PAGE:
'Devoted' mum identified as woman found dead in charity bin
A woman who was found dead in a Gold Coast charity bin has been identified as a 43-year-old mum of three.
Mikki O’Shea, also known as Charmaine, was found dead by a member of the public trapped in a charity bin near a shopping centre in Burleigh Heads on Monday about 7am.
A Queensland Police spokeswoman told Yahoo News Australia it appeared the bin lid had come down on the woman.
Firefighters had to cut her body free.
Her car was found nearby suggesting she had driven to the charity bin and the Gold Coast Bulletin understands she had a history of scavenging through them.
Photos published by News Corp show her car filled with items, potentially ones she had collected or she was looking to donate herself.
Woman who died in charity bin remembered as 'joyful'
Loved ones of Ms O’Shea have paid tribute to her via a GoFundMe page.
“Mikki was a vibrant, creative, and just all round amazing person who was a devoted single mother to her three kids,” the page reads.
“She was the most generous person someone could ever meet.
“She was such a joyful woman.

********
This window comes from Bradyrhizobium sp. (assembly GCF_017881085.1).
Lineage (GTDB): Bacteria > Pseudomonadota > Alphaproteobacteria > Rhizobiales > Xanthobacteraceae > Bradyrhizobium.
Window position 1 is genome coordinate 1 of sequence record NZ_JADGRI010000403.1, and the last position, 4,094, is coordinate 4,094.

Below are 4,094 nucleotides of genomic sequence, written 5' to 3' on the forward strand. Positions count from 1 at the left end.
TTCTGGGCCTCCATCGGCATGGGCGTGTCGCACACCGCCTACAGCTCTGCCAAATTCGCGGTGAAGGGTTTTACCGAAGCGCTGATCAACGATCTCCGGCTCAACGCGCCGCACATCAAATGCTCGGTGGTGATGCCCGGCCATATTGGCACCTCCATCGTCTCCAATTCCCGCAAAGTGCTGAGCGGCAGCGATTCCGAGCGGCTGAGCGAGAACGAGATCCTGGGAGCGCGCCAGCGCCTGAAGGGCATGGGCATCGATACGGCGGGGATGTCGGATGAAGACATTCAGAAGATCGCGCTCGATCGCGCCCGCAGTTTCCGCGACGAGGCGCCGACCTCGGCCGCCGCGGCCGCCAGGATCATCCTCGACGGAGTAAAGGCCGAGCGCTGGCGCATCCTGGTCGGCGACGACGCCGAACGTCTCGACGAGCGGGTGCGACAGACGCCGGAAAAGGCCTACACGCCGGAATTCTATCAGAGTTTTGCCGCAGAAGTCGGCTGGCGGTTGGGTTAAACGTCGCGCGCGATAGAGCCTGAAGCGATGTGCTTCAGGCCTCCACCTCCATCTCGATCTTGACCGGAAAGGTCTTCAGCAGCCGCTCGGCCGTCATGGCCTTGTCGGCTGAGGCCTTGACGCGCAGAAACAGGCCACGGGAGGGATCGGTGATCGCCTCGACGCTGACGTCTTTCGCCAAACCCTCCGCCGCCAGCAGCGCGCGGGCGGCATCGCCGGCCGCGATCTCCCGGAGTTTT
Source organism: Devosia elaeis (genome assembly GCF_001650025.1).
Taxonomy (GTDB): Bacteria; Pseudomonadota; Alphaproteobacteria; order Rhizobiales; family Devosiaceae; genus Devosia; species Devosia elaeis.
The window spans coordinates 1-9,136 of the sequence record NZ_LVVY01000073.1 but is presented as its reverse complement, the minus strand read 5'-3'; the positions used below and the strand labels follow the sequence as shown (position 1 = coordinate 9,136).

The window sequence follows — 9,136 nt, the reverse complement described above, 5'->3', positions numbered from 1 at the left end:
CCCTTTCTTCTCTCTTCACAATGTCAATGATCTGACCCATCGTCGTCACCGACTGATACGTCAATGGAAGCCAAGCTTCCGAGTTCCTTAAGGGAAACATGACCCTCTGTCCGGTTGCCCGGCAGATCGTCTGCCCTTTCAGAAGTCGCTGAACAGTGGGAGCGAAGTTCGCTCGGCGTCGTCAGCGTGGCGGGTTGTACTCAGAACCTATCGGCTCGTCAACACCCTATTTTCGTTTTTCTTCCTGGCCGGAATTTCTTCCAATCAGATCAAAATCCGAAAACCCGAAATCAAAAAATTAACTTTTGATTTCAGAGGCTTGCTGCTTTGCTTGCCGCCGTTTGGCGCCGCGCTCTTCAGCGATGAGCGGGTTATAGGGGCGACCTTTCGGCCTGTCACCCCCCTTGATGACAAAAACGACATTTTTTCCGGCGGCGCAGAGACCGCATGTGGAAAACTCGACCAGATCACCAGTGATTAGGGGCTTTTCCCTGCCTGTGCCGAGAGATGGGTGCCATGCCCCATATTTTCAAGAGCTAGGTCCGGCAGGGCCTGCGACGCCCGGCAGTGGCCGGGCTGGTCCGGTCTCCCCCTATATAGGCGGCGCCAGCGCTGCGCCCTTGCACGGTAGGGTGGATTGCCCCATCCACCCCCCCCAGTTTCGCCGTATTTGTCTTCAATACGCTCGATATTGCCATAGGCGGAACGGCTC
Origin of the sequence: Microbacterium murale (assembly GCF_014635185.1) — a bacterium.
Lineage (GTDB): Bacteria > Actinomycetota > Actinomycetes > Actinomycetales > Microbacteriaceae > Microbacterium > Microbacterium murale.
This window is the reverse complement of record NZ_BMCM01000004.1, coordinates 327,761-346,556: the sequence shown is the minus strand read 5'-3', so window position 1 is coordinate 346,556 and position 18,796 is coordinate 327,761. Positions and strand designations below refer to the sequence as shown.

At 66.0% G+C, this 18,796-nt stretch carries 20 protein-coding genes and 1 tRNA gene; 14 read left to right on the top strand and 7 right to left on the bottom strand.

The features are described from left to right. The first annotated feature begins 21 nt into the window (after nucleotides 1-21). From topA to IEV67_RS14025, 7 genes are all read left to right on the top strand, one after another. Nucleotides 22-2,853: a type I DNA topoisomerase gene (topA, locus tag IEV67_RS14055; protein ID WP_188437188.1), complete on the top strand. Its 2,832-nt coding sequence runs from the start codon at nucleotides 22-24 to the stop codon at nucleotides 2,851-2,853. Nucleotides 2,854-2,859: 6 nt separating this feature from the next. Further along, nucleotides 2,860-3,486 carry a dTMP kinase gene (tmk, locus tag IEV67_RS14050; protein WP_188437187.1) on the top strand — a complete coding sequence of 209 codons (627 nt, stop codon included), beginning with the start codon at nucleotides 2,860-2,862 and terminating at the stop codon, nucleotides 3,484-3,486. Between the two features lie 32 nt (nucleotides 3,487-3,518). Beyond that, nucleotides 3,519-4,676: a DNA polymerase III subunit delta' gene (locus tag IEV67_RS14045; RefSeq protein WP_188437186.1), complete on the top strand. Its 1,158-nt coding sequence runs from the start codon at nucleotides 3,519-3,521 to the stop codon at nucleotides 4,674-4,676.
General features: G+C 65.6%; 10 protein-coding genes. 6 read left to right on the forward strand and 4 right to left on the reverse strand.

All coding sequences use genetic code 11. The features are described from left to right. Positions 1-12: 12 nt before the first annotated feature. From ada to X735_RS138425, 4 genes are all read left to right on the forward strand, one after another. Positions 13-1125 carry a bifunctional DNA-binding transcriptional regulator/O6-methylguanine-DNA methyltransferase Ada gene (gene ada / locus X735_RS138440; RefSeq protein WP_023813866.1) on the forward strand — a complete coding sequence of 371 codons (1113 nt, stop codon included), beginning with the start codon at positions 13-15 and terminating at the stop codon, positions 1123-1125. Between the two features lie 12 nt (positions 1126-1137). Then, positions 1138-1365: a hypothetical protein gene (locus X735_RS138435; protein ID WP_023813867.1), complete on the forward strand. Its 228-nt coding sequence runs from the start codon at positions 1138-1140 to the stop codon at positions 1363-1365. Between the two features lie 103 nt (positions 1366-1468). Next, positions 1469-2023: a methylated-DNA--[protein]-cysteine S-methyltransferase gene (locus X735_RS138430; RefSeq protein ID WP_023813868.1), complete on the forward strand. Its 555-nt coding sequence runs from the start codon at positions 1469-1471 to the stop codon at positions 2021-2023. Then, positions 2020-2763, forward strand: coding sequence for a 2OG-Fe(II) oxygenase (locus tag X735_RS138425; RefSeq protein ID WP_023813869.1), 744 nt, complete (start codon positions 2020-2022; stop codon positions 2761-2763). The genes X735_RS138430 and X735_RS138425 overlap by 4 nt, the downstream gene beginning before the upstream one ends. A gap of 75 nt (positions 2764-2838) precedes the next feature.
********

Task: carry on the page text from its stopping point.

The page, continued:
"The family of Mikki is going through a very difficult time as this was a horrible accident that no one could've expected.
"The family has still not been told the whole story."
Ms O'Shea's death is not being treated as suspicious by police.
Another friend wrote she was “heartbroken” over Ms O’Shea’s death.
Police's charity bin warning after past deaths
Superintendent Rhys Wildman told the Bulletin it appeared the woman had tried to remove items from the bin before she died.
“These bins are designed for a one-way mechanism, they are designed for people to place items in,” he said.
“They are not play items those bins, obviously there is a risk as unfortunately we found out.”
In 2015, a Sydney man was found dead with his legs sticking out of a bin in Rosebery in NSW.
Two Canadians were found dead in charity bins in the space of two weeks in 2019.
Jeremy Hunka, of Union Gospel Mission in Vancouver, told The Canadian Press at the time the problem was “unthinkable”.
“People have died, and they have inadvertently become death traps… it boggles my mind that they’re still in operation,” he said.
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